Monday, November 28, 2016

How big is the circumference of Antarctica on a flat earth?

On a flat plane the globe actually has been pushed flat with the continent Antarctica cracked open as being the inside out. This means that at the far edges of our know world there is a big rim or ring of ice. So based on the know dimensions of a globe earth how far away from the noth-pole lies Antarctica and what is the circumference?

Known dimensions of Antarctica

Based on source (1) Antarctica has a surface-area of exactly 14.000.000 km^2. This number is very striking in my opinion, as it looks made-up or the dimensions have been guessed or it is disinformation. Based on this figure we can estimate the distance of the average radius of the continent on a globe model and then we know what the average latitude is. If we know that we can translate this information into a flat earth model.

Calculating the radius and latitude

Based on the "known" area we can calculate the radius of that area, taking the south-pole as the centre of Antarctica. It results in [14.000.000/pi]^(1/2) = 2111 km. This average distance from the south-pole would be located at sin-1(2111/6371) = 19,35 degrees from the south-pole and that would mean it lies at a latitude of 70,65 degrees south. This then actually is 90+70,65 = 160,65 degrees from the north-pole.

Calculating the circumference of Antarctica

On a flat earth the radius up to 160,65 degrees from the north-pole would result in a radius of 2*pi*6371*160,65/360 = 17863 km. So in this case the rim of ice is at this distance from the north-pole on a flat plane. Based on this radius the circumference of Antarctica (inside is outside) would actually be 17863*2*pi = 112.236 km.

Calculating the circumference up to the south-pole

Given the forgoing method of calculation, on a flat earth the south-pole (180 degrees from the norht-pole), the radius would be 2*pi*6371*0,5 = 20.015 km and the circumference 20.015*2*pi = 125.758 km. This maybe coincides with the distance to the firmament or dome, or maybe there is even more land beyound the told south-pole (as there might not be 360 degrees of earth (north-south) but maybe 400 degrees). This of-course is guessing.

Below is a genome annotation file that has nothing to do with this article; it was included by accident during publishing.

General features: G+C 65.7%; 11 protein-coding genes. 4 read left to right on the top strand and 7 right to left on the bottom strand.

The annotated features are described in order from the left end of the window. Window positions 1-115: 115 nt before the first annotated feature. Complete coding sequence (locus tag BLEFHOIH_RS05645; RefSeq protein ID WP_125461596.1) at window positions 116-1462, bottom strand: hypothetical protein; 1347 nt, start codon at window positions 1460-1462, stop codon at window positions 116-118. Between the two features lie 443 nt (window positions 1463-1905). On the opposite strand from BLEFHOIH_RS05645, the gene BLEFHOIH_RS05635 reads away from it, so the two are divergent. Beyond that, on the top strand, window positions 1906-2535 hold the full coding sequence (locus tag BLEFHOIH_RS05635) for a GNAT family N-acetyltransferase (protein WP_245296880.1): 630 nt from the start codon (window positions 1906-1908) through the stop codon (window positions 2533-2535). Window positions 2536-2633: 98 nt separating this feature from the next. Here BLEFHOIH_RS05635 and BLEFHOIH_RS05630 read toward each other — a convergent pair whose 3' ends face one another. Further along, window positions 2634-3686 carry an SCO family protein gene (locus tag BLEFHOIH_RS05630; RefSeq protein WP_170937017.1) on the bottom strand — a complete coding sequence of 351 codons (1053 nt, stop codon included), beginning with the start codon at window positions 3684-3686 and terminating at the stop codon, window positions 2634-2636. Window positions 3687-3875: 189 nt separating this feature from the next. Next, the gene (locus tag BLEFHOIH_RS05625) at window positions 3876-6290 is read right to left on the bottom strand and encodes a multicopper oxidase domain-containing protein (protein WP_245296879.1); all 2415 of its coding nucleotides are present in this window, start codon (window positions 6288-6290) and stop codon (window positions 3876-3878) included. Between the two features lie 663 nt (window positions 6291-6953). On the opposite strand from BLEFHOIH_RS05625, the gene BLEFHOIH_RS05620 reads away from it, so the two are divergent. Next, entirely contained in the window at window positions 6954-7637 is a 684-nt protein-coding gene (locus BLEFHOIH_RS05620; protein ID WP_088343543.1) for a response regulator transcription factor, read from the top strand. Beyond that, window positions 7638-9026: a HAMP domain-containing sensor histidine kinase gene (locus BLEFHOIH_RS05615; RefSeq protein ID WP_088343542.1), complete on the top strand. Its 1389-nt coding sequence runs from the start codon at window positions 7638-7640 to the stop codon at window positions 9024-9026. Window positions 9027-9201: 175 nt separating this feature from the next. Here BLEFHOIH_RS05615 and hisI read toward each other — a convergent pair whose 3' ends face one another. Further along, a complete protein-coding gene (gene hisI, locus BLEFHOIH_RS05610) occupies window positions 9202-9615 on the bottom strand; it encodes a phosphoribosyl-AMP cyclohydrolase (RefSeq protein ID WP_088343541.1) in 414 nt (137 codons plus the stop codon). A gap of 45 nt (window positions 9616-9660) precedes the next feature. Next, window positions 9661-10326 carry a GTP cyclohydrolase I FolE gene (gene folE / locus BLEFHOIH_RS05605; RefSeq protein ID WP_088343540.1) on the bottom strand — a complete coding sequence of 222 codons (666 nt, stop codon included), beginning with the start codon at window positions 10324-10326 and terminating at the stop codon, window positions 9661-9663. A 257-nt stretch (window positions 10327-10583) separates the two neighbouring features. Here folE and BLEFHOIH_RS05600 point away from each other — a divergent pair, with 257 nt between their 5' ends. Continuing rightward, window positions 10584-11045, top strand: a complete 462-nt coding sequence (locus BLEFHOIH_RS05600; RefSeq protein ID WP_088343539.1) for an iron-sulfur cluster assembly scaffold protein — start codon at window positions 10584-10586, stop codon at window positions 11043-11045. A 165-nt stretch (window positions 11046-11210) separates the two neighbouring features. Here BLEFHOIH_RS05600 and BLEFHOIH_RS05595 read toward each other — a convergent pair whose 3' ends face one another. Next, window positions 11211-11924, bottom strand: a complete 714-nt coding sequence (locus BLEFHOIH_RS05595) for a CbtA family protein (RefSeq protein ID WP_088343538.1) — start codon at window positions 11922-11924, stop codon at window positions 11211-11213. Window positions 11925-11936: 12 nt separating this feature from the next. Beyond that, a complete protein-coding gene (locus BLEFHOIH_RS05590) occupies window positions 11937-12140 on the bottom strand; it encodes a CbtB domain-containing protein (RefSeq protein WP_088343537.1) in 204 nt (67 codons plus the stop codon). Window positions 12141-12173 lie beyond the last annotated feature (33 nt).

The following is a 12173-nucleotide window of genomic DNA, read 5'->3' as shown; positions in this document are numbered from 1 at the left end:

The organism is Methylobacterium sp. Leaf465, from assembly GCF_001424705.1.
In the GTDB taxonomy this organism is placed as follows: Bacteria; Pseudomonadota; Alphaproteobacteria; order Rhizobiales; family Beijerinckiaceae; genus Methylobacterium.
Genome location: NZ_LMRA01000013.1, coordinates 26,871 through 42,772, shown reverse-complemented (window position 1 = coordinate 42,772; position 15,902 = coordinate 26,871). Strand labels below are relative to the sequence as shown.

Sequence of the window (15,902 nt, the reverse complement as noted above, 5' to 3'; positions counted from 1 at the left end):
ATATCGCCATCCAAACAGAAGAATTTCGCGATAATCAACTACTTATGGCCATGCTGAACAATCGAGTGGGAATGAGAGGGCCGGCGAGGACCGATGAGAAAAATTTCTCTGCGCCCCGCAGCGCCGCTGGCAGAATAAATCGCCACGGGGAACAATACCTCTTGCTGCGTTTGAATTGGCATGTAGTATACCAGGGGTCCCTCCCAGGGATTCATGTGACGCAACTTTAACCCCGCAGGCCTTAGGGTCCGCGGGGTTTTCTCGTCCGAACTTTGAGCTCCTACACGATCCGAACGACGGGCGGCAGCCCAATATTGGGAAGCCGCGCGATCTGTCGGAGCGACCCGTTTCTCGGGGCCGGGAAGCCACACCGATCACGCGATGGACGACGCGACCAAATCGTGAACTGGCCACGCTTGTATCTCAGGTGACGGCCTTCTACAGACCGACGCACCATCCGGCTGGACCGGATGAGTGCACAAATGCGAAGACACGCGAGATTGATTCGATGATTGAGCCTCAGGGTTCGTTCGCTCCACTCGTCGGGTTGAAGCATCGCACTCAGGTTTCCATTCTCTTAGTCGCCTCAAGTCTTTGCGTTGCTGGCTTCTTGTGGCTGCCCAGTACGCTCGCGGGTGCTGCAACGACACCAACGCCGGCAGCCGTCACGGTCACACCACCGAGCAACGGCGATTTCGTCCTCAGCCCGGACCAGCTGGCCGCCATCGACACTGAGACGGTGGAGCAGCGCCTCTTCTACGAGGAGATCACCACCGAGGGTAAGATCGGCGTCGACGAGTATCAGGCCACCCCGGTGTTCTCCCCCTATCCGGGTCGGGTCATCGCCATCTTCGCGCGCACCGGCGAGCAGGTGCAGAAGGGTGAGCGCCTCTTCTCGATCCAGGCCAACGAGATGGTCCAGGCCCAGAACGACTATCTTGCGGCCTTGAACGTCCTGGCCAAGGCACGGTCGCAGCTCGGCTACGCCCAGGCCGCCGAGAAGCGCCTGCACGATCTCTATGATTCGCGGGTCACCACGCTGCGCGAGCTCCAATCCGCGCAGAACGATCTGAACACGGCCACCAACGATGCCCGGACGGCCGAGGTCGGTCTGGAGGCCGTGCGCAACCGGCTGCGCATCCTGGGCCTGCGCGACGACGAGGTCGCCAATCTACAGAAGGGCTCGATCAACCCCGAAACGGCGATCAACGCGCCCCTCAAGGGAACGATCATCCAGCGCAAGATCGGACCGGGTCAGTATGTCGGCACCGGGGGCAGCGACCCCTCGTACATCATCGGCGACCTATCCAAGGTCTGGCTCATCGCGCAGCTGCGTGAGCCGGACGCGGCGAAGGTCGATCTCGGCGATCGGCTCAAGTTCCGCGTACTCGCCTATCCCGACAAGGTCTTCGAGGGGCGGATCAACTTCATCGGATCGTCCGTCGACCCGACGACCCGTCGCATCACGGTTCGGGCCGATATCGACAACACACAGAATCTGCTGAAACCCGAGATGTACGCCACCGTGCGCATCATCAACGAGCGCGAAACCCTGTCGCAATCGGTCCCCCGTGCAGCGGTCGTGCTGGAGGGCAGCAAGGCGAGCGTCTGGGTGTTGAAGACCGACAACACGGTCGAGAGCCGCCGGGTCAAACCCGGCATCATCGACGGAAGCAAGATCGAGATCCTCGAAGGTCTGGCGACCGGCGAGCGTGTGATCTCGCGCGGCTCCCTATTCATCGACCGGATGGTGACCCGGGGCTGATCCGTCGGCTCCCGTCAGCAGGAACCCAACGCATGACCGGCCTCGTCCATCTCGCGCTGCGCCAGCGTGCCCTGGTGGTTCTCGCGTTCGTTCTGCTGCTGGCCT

Read further suggestion:
Black dot in the Sun at Antarctica, is it a Sun simulator?
Sailing around the world at 24 knots on a flat earth is possible



  1. You seem to know your math, but your extremely fast processor I think caused you to over look this simple experiment you can do from home. Check it out and let me know what you think.

    Earth shape experiment.

    On a globe model making a 90 degree angle. With the equator and north to south pole lines, proves you can have a right angle on a sphere if looking directly at it... You will hold your compass and see it faces north, then you will turn 90 degrees and travel around the equator, will you agree with the 90 degree angel equatorial path?
    Next you will go to the 45 degree north latitude and point your compass due north, then turn 90 degrees, and follow that angle method all the way around the globe. Creating a point on the opposite side on the 45 degree south latitude 180 degrees east or west from the original point. If we agree this is possible on a globe. Then at this new point you will point your compass due north like before, and turn 90 degrees, and follow this path. If you travel towards the equator then it is a sphere. If you project towards Antarctica then the earth is flat. Simple, easy, and logical. Can be tested, and repeated with 100% accuracy everytime. All you need is a plane right?
    nope, just wait and try to replicate this on the flat earth model. this is where it got me and where I saw that circumnavigation isn't the same.

    Now trying it on a flat earth map where the equator would be. point a compass due north, and turn 90 degrees follow a straight path like before and you will see you end up in Antarctica and not circumnavigate the equator. 90 degrees is 90 degrees on a globe or a plane. Just because you constantly point your compass due north is the flat earth trick, not point it north once and turn 90 degrees like the experiment states.

    I came up with this last night, and it took me off the flat earth possibility.

  2. This method would also work if the earth would be a concave. Problem is how do you know if you are travelling in a straight path. Only method is using your compass. On a flat earth you actually would be walking a curved line (2D), but on a globe or concave earth that would be a straight line on a curved shape resulting in the same curved line (3D). Only way you would be able to do this is using a strong laser. You set it up at point A at which the laser is pointing accurately at 90 degrees of the north-pole due to the west or east. You take a GPS reading of point A and then walk as far as you can see the laser-beam. If you put the laser at ground-level, on a globe after 5 km it would be visible already as it would shine over you (at 5 km is 1,96 m curvature drop). If you do see it, then take a second GPS reading. There should be a difference in the longitude and latitude reading if you are on a flat earth. On a globe or concave there wouldn't be a difference in the latitude reading.


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